I love a good run, and for a long time, I loved a good race. The butterflies at the start line, right before the gun goes off are infectious. The thrill of a medal at the end is fulfilling. Then, the competitive edge for road races slipped away from me, and I had enough awards, t-shirts, and commemorative mug/water bottles to set me for life. I then transitioned out of racing and found comfort in a run for introspection, fitness, and fun, no competition. It was a nice phase that somehow lasted way longer than I ever anticipated, and once I got out of habit for Saturday morning 5ks, they never really slipped back into priority. Years went bye with no races.
Then, shortly after Wesley was born, my mom asked me to run a road race that many people from her work were participating in one Saturday. I was hesitant, but when she said she would pay the registration fee, I conceded, and that race got me back into some occasional 5ks, my half-marathon, and marathon jaunts. I was back in stride, literally.
Even with the much longer distance races, the repeat race of the one my mom asked me to join in on remains one of the hardest races, and has remained difficult for the past 3 years of me running it. It is hard to pinpoint what makes this 3.1 miles so difficult.
There is one solid hill to run. For a 5k race, it is extremely large, and the race knowledge/etiquette of many runners seems to be virtually non-existent, which results in getting boxed in too frequently, runners aligned with inappropriate pace marks, chaotic water stations, dodging inexperienced “rabbits,” and matters of the like (and if any of that lingo seemed pure jargon to you, you would fit the bill for low race knowledge/etiquette–no offense intended). And even though I medal in the race, I never set a PR and always feel extra exhausted after crossing the finish line.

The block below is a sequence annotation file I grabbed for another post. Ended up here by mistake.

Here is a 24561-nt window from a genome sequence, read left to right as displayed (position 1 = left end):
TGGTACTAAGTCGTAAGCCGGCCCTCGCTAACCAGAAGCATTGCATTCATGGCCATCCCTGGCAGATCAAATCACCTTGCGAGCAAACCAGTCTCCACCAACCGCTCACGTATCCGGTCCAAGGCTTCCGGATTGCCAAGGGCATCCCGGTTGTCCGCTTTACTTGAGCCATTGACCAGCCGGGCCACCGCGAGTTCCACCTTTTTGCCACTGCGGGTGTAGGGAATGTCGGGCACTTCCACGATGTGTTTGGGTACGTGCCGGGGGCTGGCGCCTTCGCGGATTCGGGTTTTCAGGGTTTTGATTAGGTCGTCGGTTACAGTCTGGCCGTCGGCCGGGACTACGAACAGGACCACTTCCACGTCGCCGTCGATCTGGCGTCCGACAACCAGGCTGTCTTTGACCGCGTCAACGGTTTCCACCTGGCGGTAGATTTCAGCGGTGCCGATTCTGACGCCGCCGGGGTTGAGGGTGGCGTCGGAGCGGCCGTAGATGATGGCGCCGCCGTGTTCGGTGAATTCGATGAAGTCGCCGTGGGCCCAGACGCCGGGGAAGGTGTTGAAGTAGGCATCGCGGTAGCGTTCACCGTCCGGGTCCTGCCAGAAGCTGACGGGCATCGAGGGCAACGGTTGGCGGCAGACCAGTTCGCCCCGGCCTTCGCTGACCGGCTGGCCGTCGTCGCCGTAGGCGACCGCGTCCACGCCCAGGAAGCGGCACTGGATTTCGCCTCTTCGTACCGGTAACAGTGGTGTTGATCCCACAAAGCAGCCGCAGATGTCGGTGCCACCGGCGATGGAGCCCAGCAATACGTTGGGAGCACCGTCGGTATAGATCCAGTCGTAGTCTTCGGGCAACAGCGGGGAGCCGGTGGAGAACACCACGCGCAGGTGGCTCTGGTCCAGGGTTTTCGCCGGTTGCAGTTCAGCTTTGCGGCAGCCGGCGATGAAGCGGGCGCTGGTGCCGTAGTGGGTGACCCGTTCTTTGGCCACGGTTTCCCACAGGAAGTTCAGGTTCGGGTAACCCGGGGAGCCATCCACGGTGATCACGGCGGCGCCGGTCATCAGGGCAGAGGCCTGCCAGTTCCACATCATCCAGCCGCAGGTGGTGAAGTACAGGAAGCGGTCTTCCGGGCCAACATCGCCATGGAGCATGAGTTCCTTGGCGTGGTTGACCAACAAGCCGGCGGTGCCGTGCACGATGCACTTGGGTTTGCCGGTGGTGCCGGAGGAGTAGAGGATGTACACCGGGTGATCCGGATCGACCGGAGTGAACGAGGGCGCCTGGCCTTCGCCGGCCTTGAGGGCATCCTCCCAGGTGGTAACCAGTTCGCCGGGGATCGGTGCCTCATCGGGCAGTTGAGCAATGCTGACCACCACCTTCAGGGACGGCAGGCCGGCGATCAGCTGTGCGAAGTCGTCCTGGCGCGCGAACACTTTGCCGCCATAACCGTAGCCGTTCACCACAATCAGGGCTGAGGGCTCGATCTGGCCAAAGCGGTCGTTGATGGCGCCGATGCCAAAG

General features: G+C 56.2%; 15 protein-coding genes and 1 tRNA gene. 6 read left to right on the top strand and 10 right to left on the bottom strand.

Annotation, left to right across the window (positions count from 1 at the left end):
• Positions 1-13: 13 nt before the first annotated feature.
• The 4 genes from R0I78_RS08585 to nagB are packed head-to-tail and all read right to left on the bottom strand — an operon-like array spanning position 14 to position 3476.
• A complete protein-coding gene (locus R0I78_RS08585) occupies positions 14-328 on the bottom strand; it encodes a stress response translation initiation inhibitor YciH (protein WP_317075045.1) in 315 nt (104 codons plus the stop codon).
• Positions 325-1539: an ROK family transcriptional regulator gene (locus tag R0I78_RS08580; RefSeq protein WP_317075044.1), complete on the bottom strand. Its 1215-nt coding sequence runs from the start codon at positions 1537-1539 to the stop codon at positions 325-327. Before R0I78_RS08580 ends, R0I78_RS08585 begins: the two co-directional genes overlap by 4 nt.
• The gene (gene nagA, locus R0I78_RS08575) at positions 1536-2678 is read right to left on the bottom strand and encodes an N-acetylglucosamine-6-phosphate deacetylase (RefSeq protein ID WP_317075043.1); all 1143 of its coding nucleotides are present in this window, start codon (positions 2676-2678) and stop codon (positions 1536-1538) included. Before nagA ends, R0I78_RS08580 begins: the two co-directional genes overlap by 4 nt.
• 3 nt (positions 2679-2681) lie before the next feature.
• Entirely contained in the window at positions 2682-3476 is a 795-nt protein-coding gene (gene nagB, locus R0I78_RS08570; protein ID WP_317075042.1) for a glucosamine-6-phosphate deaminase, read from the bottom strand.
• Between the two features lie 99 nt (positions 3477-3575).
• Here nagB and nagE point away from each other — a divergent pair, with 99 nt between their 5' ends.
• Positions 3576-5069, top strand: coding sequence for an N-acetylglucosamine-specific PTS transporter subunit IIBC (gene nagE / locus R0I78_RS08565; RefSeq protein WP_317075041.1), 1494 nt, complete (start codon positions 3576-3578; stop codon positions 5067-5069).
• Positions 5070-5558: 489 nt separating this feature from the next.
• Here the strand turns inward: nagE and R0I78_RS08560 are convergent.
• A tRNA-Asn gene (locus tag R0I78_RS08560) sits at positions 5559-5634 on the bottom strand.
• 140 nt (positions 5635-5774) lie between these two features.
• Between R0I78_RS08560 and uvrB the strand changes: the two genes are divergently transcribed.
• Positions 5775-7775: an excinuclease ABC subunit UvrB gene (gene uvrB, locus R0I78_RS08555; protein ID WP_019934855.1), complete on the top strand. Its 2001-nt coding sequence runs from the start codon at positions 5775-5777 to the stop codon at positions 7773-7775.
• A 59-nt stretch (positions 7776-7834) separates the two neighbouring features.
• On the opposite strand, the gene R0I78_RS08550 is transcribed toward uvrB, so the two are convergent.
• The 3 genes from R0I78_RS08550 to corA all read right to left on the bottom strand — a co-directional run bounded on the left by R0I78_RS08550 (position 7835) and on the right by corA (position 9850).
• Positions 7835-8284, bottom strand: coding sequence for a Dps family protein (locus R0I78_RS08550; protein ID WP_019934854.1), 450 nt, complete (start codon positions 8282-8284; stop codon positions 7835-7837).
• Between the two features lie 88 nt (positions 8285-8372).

After this year’s race, I was encouraging a first time 5k runner that I knew, trying to convince her that the race is a hard one. I said all the things above, but something still was lost in that list, something you can’t really pin point, and after speaking with her, it hit me: the emotions.
Emotionally, this race is brutal. It is a major fundraiser for cancer patients, and this race encourages people to race with and for a team. Survivors, fighters, and supporters abound. There are team photos and team shirts, team posters and team hats. It is sorta like a big rally too or community get together, complete with a massive balloon release before the official start of the race.
For the past two years, I have run in honor of my cousin, Jimmy, a fighter of liver cancer. This year, I had to run in memory of him. That’ll put a knot in your gut at the start line and will certainly give you something to think about as you pound the pavement.
For the balloon release, I wrote a card in memory of Jimmy.